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Contentious Debate Can Give Way to an Agreement on Teacher Evaluations

With teacher evaluations generating heated debates, lawsuits and political battles that show no signs of ceasing, one of the nation’s largest school districts finally came to an agreement on the whole process. And it appears to be an agreement that has buy-in on both sides of the table.

According to public radio station KPCC, the United Teachers Los Angeles approved new contract terms for a teacher evaluation system for Los Angeles Unified School District.. And the feedback was surprisingly positive. Collaboration was the word that was repeated again and again — from those on the bargaining team for the union and those representing the school district.

“It was a collaborative effort on both ends,” said UTLA vice president Cecily Myaert-Cruz.

Here are several interesting outcomes and observations on the process that led to the agreement, which was preceded by lawsuits and intense debates — much like those going on in states across the country.

Collaboration. As mentioned before, those involved worked as a team to determine how teacher evaluations should be handled. Participants said the tone was different when representatives for the district, the unions, and UTLA met over a six-month period to discuss changes. It felt less politicized, said Ama Nyamekye, executive director of the teacher advocacy group Educators For Excellence-Los Angeles.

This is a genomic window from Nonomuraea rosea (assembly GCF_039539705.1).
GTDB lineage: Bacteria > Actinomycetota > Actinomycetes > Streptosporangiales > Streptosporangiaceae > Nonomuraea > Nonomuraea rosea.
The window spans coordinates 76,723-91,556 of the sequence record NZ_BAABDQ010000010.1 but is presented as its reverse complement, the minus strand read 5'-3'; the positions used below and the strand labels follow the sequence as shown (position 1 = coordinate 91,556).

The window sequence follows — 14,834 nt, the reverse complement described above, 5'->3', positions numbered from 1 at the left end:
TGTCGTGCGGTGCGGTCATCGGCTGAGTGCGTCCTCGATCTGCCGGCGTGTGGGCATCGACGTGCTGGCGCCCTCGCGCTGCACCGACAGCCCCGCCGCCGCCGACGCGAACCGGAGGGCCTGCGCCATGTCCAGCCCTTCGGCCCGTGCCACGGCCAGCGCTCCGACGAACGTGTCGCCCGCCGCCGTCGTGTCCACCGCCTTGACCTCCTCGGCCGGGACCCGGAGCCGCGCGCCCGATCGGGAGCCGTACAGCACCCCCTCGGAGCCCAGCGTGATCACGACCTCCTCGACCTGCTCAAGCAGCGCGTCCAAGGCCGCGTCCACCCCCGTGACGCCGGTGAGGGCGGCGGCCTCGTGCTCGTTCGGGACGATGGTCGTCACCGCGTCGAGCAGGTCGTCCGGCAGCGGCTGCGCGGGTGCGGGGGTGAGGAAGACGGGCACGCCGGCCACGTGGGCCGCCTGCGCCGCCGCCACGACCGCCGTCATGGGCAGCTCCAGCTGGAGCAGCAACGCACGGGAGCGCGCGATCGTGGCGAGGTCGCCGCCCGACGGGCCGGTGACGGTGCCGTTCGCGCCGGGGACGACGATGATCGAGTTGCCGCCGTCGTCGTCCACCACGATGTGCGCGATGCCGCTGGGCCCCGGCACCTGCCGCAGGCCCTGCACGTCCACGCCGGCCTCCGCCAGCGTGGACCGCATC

She also noted that the history of teacher evaluations had shifted dramatically over the years. At one point, she said, teachers were getting little to no feedback on their performance. Later, once education became a hot political button, everyone had a different opinion on how teachers should be evaluated — which led to the contentious debates.

Use objective research and data. Student test scores, when used to play a role in determining a teacher’s performance, has been hotly debated in many circles. However, last year, the Los Angeles group agreed to take the evaluation system back to the drawing board to determine a system. Representatives from all groups were included. “I think this approach is more organic and more authentic,” said Juan Flecha, president of the Associated Administrators of Los Angeles.

Making it less complex. According to news report, the most significant change the district and union officials agreed upon was shortening the list of performance metrics and focus elements principals will use to evaluate teachers. When evaluating teachers, they will measure performance in seven areas, instead of the current 15.